Types of Chinese Visas
A Chinese visa can take the form of a Diplomatic, Courtesy, Service, or Ordinary Visa. Ordinary visas are the most common type and there are eight sub-categories, of which most people will be concerned with obtaining a Tourist, Business, Student or Work visa. The different types of Ordinary visas are explained below.
Tourist (L) Visa
This is for people whose main purpose of traveling to China is for sightseeing or for visiting friends or relatives. A standard tourist visa is valid for 90 days from the date of issue (meaning you should enter China within 90 days of receiving your visa) and entitles you to stay in the country for 30 days from your date of entry.
You can request a longer period of stay (either 60 or 90 days) but it is up to the consulate whether they grant it. You can also request a double or multiple-entry tourist visa, in case you need to leave the mainland (to Hong Kong, for example) and then return.
It is also possible to extend a tourist visa up to two times (for a period of 30 days each time) once you have entered China. However, while first extensions are generally granted, it is possible the second extension will be rejected.
Business (F) Visa
F Visas are issued to those whose purpose of visiting China is to attend seminars, conferences or business meetings, to conduct research, or for scientific, technological or cultural exchange.
Applicants may apply for single, double or multiple-entry F visas valid for up to 12 months. 24 month visas are also possible if the applicant has held a previous F visa. Each stay in China is generally limited to a period of 30 days (meaning you can’t stay in China for longer than 30 days continuously) but an application can be made for a longer duration of stay (60 days is usually the limit). The visa is valid from the date it is issued.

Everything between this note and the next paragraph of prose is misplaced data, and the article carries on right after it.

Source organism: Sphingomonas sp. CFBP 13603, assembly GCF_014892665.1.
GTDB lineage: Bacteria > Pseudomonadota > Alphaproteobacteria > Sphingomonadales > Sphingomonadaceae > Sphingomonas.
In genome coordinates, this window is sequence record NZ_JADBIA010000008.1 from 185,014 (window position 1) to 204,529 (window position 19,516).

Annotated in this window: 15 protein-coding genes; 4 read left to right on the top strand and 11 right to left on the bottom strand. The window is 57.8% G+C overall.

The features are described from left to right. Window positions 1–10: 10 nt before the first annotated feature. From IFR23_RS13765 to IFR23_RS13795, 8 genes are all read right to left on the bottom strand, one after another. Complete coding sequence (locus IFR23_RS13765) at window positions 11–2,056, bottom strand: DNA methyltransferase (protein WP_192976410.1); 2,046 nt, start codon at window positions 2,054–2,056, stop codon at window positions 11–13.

Student (X) Visa
X Visas are issued to those who intend to study or do an internship in China for a period of more than 6 months. Those who plan to study for less than 6 months should still follow the procedure for applying for an X Visa, but they will instead be issued with an F Visa.
Work (Z) Visa
Z visas are issued to those who will be taking up employment in China.
Transit (G) Visa
Transit Visas have a validity of 7-10 days. There is no real reason to apply for this type of visa as it is just as easy to obtain a tourist visa and a transit visa is not required for catching connecting flights in China. See also “Airport Transit in China” below.
Crew (C) Visa
C Visas are for members of train, airline and ship crews who will land in China. C Visas are not required for crew members of some nationalities.
Journalist (J) Visa
For foreign journalists. J Visas are split into two types. J1 visas are for foreign correspondents who will be resident in China, while J2 Visas are for journalists who will only be in China on a short-term or temporary assignment.
Resident (D) Visa
Issued to those who intend to reside in China permanently.
Airport Transit in China
Note that passengers from many countries who are catching connecting international flights in China do not require a visa as long as they have valid onward tickets, don’t leave the airport and stay at the airport for less than 24 hours.
Also, passengers from certain countries who are transiting through Pudong Airport or Hongqiao Airport in Shanghai are entitled to stay in Shanghai for up to 48 hours without a visa so long as they have valid passports, confirmed onward tickets and visas for the destination country (if applicable). This applies to nationals of Japan, South Korea, the USA, Canada, Australia, New Zealand, Germany, France, the Netherlands, Belgium, Luxembourg, Portugal, Spain, Italy, Austria, Greece, Denmark, Finland, Iceland, Norway and Sweden.